I had it in my contract for some time off 3 different times for the band and choir performances that the kids would have, not realizing that was the only days I would be spending at home were those days. I did not do the figuring correctly to make sure that I had a few days before and a few days after to be at home where I so wanted to be.

With the winter weather that the Midwest and the east go over the winter, I was thrilled to be where it was sunny and warm, even though my family and friends had a hit list out on me for all of the awesome pictures I had taken of sun and warm. There were so many travelers out there that I did not get bored, but by the first part of April, I was really getting homesick; some of my new friends had left and gone to other assignments, some went home. I had decided when I got the contract in AZ that once it was over, I would take off till the first part of June since my oldest was graduating from high school and with all of the ends of the year stuff the kids had planned.

Next was Massachusetts outside of Boston. I got my schedule on my first day for 6 weeks and could have cried again; I do get a few 3 days in a row off stretches but not enough for me to be able to go home and spend quality time with my family. I hope to get a few trades and ask the scheduler to schedule my days together so I can go home a few times during this assignment. No, I did not ask for any time off during this assignment. I was hoping, like an idiot, that maybe my days would be together since this facility is used to having travelers around.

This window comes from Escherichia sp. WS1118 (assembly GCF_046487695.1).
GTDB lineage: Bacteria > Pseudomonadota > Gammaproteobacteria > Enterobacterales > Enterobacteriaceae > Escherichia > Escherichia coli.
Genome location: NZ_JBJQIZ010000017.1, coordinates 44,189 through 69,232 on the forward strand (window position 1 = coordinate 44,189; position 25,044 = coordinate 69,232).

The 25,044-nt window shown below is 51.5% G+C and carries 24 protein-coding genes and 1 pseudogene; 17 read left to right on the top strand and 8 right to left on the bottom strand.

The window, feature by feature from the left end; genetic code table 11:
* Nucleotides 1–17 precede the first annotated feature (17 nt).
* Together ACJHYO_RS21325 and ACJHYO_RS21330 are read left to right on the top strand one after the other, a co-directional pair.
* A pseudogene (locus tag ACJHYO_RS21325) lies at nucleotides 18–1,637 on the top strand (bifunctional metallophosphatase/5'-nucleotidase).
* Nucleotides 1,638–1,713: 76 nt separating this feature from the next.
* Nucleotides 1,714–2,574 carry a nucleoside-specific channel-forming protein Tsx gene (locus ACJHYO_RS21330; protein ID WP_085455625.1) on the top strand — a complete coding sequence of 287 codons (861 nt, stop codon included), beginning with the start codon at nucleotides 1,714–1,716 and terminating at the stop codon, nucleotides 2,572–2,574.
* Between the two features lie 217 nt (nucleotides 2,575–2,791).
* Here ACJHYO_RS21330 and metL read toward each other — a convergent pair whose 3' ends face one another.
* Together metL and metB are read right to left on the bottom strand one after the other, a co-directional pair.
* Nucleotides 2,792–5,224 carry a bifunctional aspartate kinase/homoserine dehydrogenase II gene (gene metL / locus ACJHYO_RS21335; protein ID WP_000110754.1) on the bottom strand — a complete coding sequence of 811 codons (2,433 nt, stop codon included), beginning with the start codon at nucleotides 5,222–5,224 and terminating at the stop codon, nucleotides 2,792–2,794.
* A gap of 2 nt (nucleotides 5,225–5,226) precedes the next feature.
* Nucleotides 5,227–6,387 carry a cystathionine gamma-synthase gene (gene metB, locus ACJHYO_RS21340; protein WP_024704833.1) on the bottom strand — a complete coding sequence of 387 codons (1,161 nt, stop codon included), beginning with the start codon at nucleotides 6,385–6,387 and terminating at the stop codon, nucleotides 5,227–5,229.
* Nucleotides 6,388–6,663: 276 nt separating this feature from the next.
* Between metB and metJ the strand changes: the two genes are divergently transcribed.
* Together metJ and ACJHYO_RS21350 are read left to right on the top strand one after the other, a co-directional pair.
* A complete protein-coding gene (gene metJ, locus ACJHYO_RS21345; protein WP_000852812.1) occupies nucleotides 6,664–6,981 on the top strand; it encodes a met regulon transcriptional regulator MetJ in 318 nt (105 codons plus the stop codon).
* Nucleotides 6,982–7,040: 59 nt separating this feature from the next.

Dealing with Separation

So to summarize, how do we deal with the separation? It is tough. I do get a little selfish when I get to go home and try to keep my family at my side for the entire time. Yes, my kids will tell you that I am overbearing when I get to come home and smother them.

We have all downloaded Tango on our phones to do video chat whenever we want to. My husband and I talk on the phone at least once a day and try to solve all of the problems at home or where I am over the phone. So far, it has worked very well. They have all adapted very well to becoming a travel nurse as to knowing how to make doctor appointments, knowing what time they need to be placed, taking the dog to the vet, cleaning, cooking, etc. My husband has figured what bills need to be paid when and how much money he needs to get things done.

I am very blessed to have a wonderful husband who supports me in my journey of being a travel nurse. It does get tougher for me every time I get ready to leave. It doesn’t matter if I am home for a few days or a few weeks. I know that I will miss my family something terrible, but I do love what I am doing and do not think I could ever go back to being a full-time staff nurse. Maybe my next assignment will be in the 4-hour window of the home, maybe not. I am a true gypsy spirit and will go where the wind blows.